The things that shape our destiny are worth thinking about. The key decisions that can make or ruin a life. Decisive action versus inertia. Giving one’s life some real purpose and meaning, quality and enjoyment. Not taking life for granted. We have the ability to enjoy life wherever we may find ourselves living, provided we can actually stay alive, provided we’re not engaged in a life or death struggle for existence. Provided we’re satisfying all our basic needs, as in Maslow’s pyramid. I wonder whether watching Arsenal is basic, or whether it’s higher order, more of a spiritual thing?

Recently my friend K was out on the streets of Peckham in her role as education welfare officer, looking for truants, with her police officer colleague, of West African descent, and her community warden colleague, a Bangladeshi. They came across a thirteen year old girl of Somali background, a very tough nut, who’d spent the previous night in the house of another girl she’d only just met, buying weed. They checked her out and found that she was effectively a runaway.

She was enormously resentful that she was being picked up in Peckham, whereas her own borough, Croydon, evidently didn’t give a damn about kids being out of school when they should be in one. (The burger joint where the encounter took place was enormously resentful of the fact that none of the locals felt like coming into the place to buy burgers whilst a uniformed police officer was present.)

Finally she says to K - “Look, right. I hope none of my gang sees you wiv me ‘cos they ain’t gonna be real happy about it and I wouldn’t want you to get hurt.” So they asked her how many individuals were in her gang, and she told them about 100. So the police officer pointed to his Met badge and said, “Listen little Miss. There’s about 25,000 in my gang, and we’ve got guns that are a LOT bigger than yours!”

* * * * * * * * * *

I made up that bit about the guy in the camp in Slovakia not having any qualifications. I’ve no idea whether he had or not. More likely he was able to pay for his journey to Europe on account of having been a professional or a businessman of some sort. He was probably a very able and very hard-working individual, given half a chance. And a genuine refugee, who had fled in fear of losing his life, having seen lots of family and friends lose theirs. But we, in spite of having a net population loss here due to death and emigration, we no longer have room for refugees aka economic migrants, do we? Do we?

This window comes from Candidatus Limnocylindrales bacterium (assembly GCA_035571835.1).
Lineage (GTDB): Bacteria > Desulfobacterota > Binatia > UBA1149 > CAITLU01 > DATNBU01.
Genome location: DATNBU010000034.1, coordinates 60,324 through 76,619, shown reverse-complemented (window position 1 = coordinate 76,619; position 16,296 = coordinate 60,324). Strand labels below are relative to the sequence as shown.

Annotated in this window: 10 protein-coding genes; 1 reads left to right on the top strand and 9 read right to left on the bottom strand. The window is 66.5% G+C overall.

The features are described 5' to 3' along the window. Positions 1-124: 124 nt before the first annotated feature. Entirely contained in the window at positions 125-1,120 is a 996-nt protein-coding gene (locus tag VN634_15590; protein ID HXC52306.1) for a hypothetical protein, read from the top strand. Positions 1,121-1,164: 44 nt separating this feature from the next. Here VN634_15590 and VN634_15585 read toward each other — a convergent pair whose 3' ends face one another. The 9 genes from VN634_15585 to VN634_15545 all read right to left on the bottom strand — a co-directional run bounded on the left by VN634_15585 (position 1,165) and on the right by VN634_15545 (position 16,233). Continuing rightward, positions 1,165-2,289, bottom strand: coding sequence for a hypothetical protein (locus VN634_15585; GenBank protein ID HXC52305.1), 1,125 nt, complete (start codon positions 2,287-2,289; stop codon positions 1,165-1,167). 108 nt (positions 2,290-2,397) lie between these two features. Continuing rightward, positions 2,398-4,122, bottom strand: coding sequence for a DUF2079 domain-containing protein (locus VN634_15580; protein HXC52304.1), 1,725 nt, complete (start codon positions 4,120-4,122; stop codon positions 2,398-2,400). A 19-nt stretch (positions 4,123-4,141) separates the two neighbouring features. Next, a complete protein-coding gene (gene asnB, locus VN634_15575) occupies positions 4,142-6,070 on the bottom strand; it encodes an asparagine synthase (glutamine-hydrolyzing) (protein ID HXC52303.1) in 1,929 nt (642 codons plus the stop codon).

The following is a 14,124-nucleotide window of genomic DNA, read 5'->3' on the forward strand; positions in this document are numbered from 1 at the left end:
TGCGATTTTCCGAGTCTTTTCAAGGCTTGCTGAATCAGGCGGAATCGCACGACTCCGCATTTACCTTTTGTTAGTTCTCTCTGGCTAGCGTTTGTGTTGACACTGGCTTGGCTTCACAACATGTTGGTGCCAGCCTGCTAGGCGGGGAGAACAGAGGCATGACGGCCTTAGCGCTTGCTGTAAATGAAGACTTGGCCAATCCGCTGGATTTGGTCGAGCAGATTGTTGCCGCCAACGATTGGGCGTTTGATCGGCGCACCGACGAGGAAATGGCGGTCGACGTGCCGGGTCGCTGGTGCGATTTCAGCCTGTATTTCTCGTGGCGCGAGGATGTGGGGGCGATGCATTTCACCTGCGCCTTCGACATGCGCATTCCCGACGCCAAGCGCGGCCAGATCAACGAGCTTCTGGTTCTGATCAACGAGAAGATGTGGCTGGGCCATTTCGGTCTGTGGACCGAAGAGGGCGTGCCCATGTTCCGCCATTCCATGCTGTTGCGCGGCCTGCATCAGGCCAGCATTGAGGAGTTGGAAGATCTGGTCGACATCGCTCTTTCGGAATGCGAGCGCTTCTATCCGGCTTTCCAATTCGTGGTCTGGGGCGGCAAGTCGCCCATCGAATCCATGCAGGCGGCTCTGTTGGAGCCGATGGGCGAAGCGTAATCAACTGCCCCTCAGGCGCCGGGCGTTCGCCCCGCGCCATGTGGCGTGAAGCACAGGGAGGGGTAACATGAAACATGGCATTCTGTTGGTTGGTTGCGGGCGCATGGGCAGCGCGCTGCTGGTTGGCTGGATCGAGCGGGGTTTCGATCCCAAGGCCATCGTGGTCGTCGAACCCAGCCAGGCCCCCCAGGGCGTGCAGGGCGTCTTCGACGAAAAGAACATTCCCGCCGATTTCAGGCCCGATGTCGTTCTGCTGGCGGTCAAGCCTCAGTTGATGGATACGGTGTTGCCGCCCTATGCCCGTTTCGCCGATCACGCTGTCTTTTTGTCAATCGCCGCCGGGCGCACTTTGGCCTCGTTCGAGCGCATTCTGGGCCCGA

And we, the rich world, are not prepared to provide money and resources that will enable the “wretched of the earth”, as Franz Fanon called them, to escape extreme poverty and danger and remain in their own country. It’s no wonder they want to leave their own countries to seek a better quality of life elsewhere, to seek security and safety. Whether or not they’re Arsenal fans.

Which of us wouldn’t want to move elsewhere if our families and our kids were suffering and we had no prospects of things getting better? Would we not feel a duty to them to become refugees? So why don’t we, the developed world, the fat cat disgustingly rich world, do something about the whole wretched situation? Remember this - the USA spends in two weeks in Iraq an amount of money that would eliminate illiteracy around the world. What are we going to do? Build bigger walls and fences, and employ more border patrols?

And I wonder what the guy in the camp is doing right now.